Since innumeracy abounds, here is a reprise, applied to the Weekly Standard calculation. So far, $666.3 billion has been spent over the past two years (a flow). The cited 2.4 million number applies to an instant, 2011Q1 — a stock. In previous quarters, the number of jobs created was higher (and lower). What one wants to do is to compare a flow to a flow. The number of person-years (equal to one job over one year) is 3.911 million (a flow). Doing the math correctly leads to an estimate of $170,366.

 

To further highlight the stupidity of the Weekly Standard calculation, suppose in 2015, when almost all funds are expended, only one job was still being supported. Then, using their preferred methodology would indicate each job cost $787 billion…

 

In addition, back in my 2009 critique of Mulligan’s approach (which he implicitly acknowledges as correct in his blog), I observed that one would also want to know what had happened to profits (i.e., returns to both labor and capital matter).

It’s also important to recall that around a third of the ARRA was tax related. Had more been devoted to infrastructure investment and transfers to the states, as I’d suggested [1], then the cost-per-worker-year would have been lower. It was only at the insistence of Republicans that a larger share of the stimulus was devoted to tax cuts. (By the way, where are all those critics who argued the recession would be too brief for infrastructure spending to matter?).

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37 thoughts on “Assessing the Stimulus and Its Aftermath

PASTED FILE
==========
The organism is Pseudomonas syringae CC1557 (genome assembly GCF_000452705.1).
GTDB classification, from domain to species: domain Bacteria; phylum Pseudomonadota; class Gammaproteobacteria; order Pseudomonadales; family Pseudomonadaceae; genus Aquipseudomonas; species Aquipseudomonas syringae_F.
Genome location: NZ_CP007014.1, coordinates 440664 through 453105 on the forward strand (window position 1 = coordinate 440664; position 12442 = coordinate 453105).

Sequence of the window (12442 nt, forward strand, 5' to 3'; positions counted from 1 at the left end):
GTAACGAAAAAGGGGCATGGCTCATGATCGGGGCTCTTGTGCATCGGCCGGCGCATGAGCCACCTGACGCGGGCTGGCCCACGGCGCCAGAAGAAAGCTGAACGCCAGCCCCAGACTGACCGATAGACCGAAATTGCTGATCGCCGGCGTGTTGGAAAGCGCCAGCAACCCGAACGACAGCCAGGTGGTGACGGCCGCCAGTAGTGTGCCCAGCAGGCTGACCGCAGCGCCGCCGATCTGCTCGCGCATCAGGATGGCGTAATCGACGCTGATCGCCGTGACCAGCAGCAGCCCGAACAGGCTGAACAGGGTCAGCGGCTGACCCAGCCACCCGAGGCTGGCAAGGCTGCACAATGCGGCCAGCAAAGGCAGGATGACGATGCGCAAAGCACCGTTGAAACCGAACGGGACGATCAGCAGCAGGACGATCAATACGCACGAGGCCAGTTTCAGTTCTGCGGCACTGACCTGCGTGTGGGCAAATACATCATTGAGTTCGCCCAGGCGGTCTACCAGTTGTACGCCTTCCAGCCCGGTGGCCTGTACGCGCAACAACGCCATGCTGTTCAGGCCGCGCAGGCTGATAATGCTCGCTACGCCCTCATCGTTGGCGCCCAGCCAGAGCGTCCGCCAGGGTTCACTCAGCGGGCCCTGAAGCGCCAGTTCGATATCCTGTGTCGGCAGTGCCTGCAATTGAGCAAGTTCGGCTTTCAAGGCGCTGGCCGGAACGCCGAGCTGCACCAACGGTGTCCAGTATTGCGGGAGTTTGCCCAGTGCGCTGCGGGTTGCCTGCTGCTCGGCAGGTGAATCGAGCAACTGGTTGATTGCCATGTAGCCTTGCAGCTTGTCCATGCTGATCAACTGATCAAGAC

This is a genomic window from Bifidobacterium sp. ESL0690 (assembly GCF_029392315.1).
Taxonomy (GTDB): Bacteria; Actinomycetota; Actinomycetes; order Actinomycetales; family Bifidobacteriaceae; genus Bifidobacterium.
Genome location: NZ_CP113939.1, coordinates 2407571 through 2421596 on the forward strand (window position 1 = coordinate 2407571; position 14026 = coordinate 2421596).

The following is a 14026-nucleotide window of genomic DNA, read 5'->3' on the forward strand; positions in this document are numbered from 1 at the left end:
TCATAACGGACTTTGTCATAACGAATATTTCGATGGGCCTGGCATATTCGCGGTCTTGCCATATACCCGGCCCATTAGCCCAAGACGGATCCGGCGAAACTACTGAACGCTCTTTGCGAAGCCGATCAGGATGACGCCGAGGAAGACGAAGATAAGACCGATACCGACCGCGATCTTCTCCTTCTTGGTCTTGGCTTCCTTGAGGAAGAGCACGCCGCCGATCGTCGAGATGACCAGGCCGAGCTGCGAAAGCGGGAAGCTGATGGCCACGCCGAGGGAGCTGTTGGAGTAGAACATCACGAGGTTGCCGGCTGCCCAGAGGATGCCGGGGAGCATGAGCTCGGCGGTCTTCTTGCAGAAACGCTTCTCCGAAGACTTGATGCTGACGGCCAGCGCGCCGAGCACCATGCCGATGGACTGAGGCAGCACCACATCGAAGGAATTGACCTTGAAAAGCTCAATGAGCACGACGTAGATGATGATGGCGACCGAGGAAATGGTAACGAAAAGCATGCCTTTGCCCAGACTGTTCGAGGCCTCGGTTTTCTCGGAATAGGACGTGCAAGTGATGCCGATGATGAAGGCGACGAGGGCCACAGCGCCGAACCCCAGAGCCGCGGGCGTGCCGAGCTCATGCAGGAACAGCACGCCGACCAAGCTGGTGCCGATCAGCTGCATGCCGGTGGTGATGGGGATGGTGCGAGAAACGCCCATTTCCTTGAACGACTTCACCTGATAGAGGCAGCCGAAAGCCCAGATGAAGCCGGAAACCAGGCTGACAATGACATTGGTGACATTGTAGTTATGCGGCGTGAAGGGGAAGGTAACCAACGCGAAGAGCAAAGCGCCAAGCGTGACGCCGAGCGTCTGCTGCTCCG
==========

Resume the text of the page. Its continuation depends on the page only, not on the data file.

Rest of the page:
1. AWH

    good and i generally agree

    results would have been really bad w/o it, and like anyone reasonable i think fiscal works some

    But not the last modeling word.
    I have seen no counterfactual that adequately explains how much help was supplied by commercial paper bailout and Money market guarantee, both massively effective in my view. and TARP and fed QE where i think the latter was key in getting treaury 10 yr yields down to 2%.

    so the counterfactual w everything else is likely better than shown

  2. ezra abrams

    all this math and graphs..to argue with people who just repeat, beligerently, you can’t spend your way out of debt..
    If I may say so, politely, you are making the same mistake obama made in selling this dry boring longwinded.
    take a lesson from krugman or JK Rowling; give a compelling human anecdote (Marge, a retired housewife who lost her savings to madoff, facing eviction, got a job…) and then have a simple summary: we spent x amount, and hired so many people…

  3. Ed Hanson

    Menzie
    The crux of your argument is the belief that central planning is the superior economic way.
    You are wrong.

  4. Brian

    You’ve posted half the results. Yes, GDP is higher than under the counterfactual forecasts assuming no stimulus. However, why didn’t you show the forecasts that did incorporate the stimulus package? Then you’d see GDP is much lower than those models prognosticated. So it’s not clear to me how one can say those (large-scale structural) models “worked” all that well. I think John Taylor and his co-authors have done the best academically rigorous work on the stimulus package (and JDH, of course).

  5. Bruce

    Take out the growth of war spending and personal transfers, then adjust for price effects and population, and what are the results? Hint: They ain’t what neo-Keynesians, Monetarists, and QEn . . . n+1 proponents want to believe or to tell you.
    If one argues that it is not useful, or is misleading, to remove war spending and transfers, then one must conclude that escalating imperial wars, growth of an aging, less-healthy population, and higher unemployment are good for GDP growth.
    However, were one to concede that the resulting growth of overall aggregate demand is what is important, irrespective of the source of the growth or its sustainability, then one is, well, merely making the Keynesian case for increasing aggregate demand at any or all costs.